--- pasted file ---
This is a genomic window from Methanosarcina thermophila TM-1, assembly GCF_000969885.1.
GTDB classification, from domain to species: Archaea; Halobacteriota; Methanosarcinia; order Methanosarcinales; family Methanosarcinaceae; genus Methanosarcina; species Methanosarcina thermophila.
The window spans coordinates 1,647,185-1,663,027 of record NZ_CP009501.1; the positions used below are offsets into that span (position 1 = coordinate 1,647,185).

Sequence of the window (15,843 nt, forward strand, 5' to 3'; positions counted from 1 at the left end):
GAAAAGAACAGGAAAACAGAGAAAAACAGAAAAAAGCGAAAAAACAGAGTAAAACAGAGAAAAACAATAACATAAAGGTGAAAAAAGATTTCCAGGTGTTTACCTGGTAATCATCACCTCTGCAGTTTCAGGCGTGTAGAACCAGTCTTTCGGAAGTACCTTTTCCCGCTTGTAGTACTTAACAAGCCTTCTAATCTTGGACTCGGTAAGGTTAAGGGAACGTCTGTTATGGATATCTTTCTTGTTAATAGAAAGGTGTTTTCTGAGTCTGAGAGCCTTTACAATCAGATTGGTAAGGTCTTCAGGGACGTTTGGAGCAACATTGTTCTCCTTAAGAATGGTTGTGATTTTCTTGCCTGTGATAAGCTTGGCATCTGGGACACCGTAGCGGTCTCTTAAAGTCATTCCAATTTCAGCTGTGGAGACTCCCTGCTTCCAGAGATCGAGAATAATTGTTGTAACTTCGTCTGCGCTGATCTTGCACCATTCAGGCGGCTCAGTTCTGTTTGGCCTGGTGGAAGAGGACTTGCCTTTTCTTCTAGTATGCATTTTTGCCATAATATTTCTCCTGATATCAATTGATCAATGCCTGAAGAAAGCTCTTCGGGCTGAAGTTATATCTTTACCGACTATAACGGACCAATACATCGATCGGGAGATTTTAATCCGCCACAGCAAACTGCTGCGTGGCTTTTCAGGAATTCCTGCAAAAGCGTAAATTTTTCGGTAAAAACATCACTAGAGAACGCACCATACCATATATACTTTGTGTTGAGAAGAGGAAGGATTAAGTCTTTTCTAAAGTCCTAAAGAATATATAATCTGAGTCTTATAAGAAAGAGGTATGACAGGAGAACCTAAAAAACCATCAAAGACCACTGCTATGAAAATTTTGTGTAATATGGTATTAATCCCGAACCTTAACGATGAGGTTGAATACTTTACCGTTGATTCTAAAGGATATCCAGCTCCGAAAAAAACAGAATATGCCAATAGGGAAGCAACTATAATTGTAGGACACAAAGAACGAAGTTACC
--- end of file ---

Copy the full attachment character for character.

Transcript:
This is a genomic window from Methanosarcina thermophila TM-1, assembly GCF_000969885.1.
GTDB classification, from domain to species: Archaea; Halobacteriota; Methanosarcinia; order Methanosarcinales; family Methanosarcinaceae; genus Methanosarcina; species Methanosarcina thermophila.
The window spans coordinates 1,647,185-1,663,027 of record NZ_CP009501.1; the positions used below are offsets into that span (position 1 = coordinate 1,647,185).

Sequence of the window (15,843 nt, forward strand, 5' to 3'; positions counted from 1 at the left end):
GAAAAGAACAGGAAAACAGAGAAAAACAGAAAAAAGCGAAAAAACAGAGTAAAACAGAGAAAAACAATAACATAAAGGTGAAAAAAGATTTCCAGGTGTTTACCTGGTAATCATCACCTCTGCAGTTTCAGGCGTGTAGAACCAGTCTTTCGGAAGTACCTTTTCCCGCTTGTAGTACTTAACAAGCCTTCTAATCTTGGACTCGGTAAGGTTAAGGGAACGTCTGTTATGGATATCTTTCTTGTTAATAGAAAGGTGTTTTCTGAGTCTGAGAGCCTTTACAATCAGATTGGTAAGGTCTTCAGGGACGTTTGGAGCAACATTGTTCTCCTTAAGAATGGTTGTGATTTTCTTGCCTGTGATAAGCTTGGCATCTGGGACACCGTAGCGGTCTCTTAAAGTCATTCCAATTTCAGCTGTGGAGACTCCCTGCTTCCAGAGATCGAGAATAATTGTTGTAACTTCGTCTGCGCTGATCTTGCACCATTCAGGCGGCTCAGTTCTGTTTGGCCTGGTGGAAGAGGACTTGCCTTTTCTTCTAGTATGCATTTTTGCCATAATATTTCTCCTGATATCAATTGATCAATGCCTGAAGAAAGCTCTTCGGGCTGAAGTTATATCTTTACCGACTATAACGGACCAATACATCGATCGGGAGATTTTAATCCGCCACAGCAAACTGCTGCGTGGCTTTTCAGGAATTCCTGCAAAAGCGTAAATTTTTCGGTAAAAACATCACTAGAGAACGCACCATACCATATATACTTTGTGTTGAGAAGAGGAAGGATTAAGTCTTTTCTAAAGTCCTAAAGAATATATAATCTGAGTCTTATAAGAAAGAGGTATGACAGGAGAACCTAAAAAACCATCAAAGACCACTGCTATGAAAATTTTGTGTAATATGGTATTAATCCCGAACCTTAACGATGAGGTTGAATACTTTACCGTTGATTCTAAAGGATATCCAGCTCCGAAAAAAACAGAATATGCCAATAGGGAAGCAACTATAATTGTAGGACACAAAGAACGAAGTTACC